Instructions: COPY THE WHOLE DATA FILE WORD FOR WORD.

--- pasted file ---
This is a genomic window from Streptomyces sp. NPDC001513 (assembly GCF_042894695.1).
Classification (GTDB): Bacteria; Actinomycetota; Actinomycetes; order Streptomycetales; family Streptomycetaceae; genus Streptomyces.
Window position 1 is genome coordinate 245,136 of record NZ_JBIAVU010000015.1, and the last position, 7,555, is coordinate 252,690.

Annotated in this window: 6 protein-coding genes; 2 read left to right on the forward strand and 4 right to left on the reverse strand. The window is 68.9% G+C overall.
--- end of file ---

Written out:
This is a genomic window from Streptomyces sp. NPDC001513 (assembly GCF_042894695.1).
Classification (GTDB): Bacteria; Actinomycetota; Actinomycetes; order Streptomycetales; family Streptomycetaceae; genus Streptomyces.
Window position 1 is genome coordinate 245,136 of record NZ_JBIAVU010000015.1, and the last position, 7,555, is coordinate 252,690.

Annotated in this window: 6 protein-coding genes; 2 read left to right on the forward strand and 4 right to left on the reverse strand. The window is 68.9% G+C overall.